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Meta is limiting how much political content users see. Here's how to opt out of that

Meta is rolling out new changes to Instagram and Threads, automatically limiting the amount of political content users see from accounts they do not follow.
Loic Venance
AFP via Getty Images
Meta is rolling out new changes to Instagram and Threads, automatically limiting the amount of political content users see from accounts they do not follow.

Meta — the parent company of Facebook, Instagram and Threads — is making good on its promise to tamp down the amount of political posts that users see on their feeds.

Meta said in early February that Instagram and Threads would stop recommending political content from accounts that users don't already follow. It said it would roll out the changes "slowly over time," though did not specify when.

The change started unrolling for users last week, Meta confirmed to NPR on Monday. And Instagram users quickly started noticing that their default settings had changed to limit content that is "likely to mention governments, elections, or social topics that affect a group of people and/or society at large," as the app now puts it.

The change has caught even the most online off guard, with many users criticizing Meta for limiting political content in a year when the U.S. and several other countries will be holding pivotal elections — and for doing so with relatively little warning.

And many noted that Meta's definition of political content — "potentially related to things like laws, elections, or social topics" — appears rather broad.

The company has refused to further clarify what exactly constitutes political content under its cryptic definition.

But the move is in line with a yearslong shift away from news across Meta's services. Last year, the company's executives said Threads would not boost posts about news and social issues, angering many who turn to social media to stay up to date.

Spokesperson Dani Lever told several media outlets that the change builds on "years of work on how we approach and treat political content based on what people have told us they wanted."

While company executives argue that the shift away from news is what users want, experts say Meta is also trying to distance itself from accusations of political bias and being blamed for the rise of misinformation and the growth of online extremism.

What the change does — and how to undo it

Meta has emphasized that the new setting won't affect content from accounts that people already follow and that it gives them the option to choose how much political content they get recommended otherwise.

Instagram head Adam Mosseri said on Threads last month that the change will influence what people see on their main feeds of Instagram and Threads, like the explore page, reels, feed recommendations and suggested users.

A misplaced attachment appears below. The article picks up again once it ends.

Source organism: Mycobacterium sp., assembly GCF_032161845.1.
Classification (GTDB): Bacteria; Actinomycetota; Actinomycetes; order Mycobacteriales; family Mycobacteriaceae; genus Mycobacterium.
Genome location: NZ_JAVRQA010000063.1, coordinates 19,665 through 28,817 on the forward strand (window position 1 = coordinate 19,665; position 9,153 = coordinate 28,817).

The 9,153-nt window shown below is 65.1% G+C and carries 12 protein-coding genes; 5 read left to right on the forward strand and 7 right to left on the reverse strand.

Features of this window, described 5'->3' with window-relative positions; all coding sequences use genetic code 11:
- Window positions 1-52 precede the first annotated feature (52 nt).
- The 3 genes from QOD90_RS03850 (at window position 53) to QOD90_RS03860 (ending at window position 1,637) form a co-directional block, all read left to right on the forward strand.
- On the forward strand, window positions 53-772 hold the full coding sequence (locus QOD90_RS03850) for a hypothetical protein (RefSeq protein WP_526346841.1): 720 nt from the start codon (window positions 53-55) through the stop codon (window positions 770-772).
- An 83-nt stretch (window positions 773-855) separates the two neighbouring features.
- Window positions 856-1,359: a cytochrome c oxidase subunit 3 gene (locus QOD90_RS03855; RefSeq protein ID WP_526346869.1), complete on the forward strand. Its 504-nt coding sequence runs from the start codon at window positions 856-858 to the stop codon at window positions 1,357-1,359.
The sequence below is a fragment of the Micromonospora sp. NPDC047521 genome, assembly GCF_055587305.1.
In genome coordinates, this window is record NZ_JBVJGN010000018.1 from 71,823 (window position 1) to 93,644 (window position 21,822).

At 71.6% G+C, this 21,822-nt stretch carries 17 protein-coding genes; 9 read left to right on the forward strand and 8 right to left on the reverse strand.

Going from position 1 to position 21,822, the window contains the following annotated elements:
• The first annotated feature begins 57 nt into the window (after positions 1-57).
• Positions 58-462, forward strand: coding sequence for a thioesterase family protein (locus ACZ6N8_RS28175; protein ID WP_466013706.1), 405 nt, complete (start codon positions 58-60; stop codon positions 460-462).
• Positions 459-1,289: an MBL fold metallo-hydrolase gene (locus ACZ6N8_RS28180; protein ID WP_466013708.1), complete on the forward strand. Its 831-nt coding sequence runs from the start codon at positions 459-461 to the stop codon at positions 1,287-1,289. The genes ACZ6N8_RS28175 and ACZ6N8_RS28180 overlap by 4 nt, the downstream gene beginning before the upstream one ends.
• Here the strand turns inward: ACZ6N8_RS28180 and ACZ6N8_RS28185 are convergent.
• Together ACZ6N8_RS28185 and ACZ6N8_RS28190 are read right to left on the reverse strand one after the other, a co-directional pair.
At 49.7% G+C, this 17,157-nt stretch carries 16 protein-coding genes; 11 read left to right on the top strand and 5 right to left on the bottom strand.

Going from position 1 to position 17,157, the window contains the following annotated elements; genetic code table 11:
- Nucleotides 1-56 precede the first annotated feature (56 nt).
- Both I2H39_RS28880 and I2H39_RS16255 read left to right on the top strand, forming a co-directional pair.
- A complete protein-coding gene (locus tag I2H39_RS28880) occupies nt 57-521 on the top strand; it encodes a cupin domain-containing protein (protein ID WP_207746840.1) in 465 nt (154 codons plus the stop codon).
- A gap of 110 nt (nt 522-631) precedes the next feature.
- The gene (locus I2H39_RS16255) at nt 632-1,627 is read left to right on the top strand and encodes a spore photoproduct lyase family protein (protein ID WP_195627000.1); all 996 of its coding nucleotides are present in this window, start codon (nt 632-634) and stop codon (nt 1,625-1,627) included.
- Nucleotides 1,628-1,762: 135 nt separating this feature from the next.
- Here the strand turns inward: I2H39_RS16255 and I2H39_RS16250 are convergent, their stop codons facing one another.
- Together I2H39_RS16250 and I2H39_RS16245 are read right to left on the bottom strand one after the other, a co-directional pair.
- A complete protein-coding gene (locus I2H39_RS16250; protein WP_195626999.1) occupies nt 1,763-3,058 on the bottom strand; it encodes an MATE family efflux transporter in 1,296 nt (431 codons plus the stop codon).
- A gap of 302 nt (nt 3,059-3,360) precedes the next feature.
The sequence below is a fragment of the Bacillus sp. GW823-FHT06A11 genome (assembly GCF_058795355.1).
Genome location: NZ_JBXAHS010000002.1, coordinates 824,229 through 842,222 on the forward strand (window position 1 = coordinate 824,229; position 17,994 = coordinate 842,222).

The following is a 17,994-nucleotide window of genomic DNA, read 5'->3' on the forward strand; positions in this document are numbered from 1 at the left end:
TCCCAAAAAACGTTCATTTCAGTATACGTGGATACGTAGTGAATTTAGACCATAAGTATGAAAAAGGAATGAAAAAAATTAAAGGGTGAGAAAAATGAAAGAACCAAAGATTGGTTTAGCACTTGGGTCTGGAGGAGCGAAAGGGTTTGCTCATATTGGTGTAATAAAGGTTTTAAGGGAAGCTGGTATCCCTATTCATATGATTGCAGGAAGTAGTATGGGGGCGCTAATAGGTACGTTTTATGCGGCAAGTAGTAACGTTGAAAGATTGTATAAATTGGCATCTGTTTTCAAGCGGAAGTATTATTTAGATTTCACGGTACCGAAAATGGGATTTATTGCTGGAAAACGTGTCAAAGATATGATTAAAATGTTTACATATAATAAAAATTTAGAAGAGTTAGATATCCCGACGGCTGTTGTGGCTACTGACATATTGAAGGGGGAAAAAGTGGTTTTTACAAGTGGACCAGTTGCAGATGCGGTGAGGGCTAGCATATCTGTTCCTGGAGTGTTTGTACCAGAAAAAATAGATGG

"Our goal is to preserve the ability for people to choose to interact with political content, while respecting each person's appetite for it," Mosseri said.

You can update your preferences in the app to avoid Instagram limiting political content.
Instagram / Screenshots and annotations by NPR
Screenshots and annotations by NPR
You can update your preferences in the app to avoid Instagram limiting political content.

Meta has stressed that people who want political recommendations can still opt in to getting them. Here's how:

  • Go to your Instagram profile and tap the three horizontal lines in the top-right corner to open the "Settings and activity" tab.
  • Scroll down to the "What you see" section and click on "Content preferences."
  • Open the "Political content" page and turn on the "Don't limit political content" option.

Meta is characterizing the change as an extension of its current approach to political content.

It made significant changes to its algorithm in recent years, after mounting evidence and criticism of the role that Facebook and Instagram played in sowing misinformation and polarization in the 2016 and 2020 U.S. elections. Facebook has increasingly leaned into entertainment and away from news, disrupting traffic for many major publishers.

"People have told us they want to see less political content, so we have spent the last few years refining our approach on Facebook to reduce the amount of political content — including from politicians' accounts — you see in Feed, Reels, Watch, Groups You Should Join, and Pages You May Like," Meta explained in February.

It said Facebook users will also get the choice to opt in to political recommendations "at a later date."

NPR's Bobby Allyn contributed reporting.

Copyright 2024 NPR. To see more, visit https://www.npr.org.

Rachel Treisman (she/her) is a writer and editor for the Morning Edition live blog, which she helped launch in early 2021.
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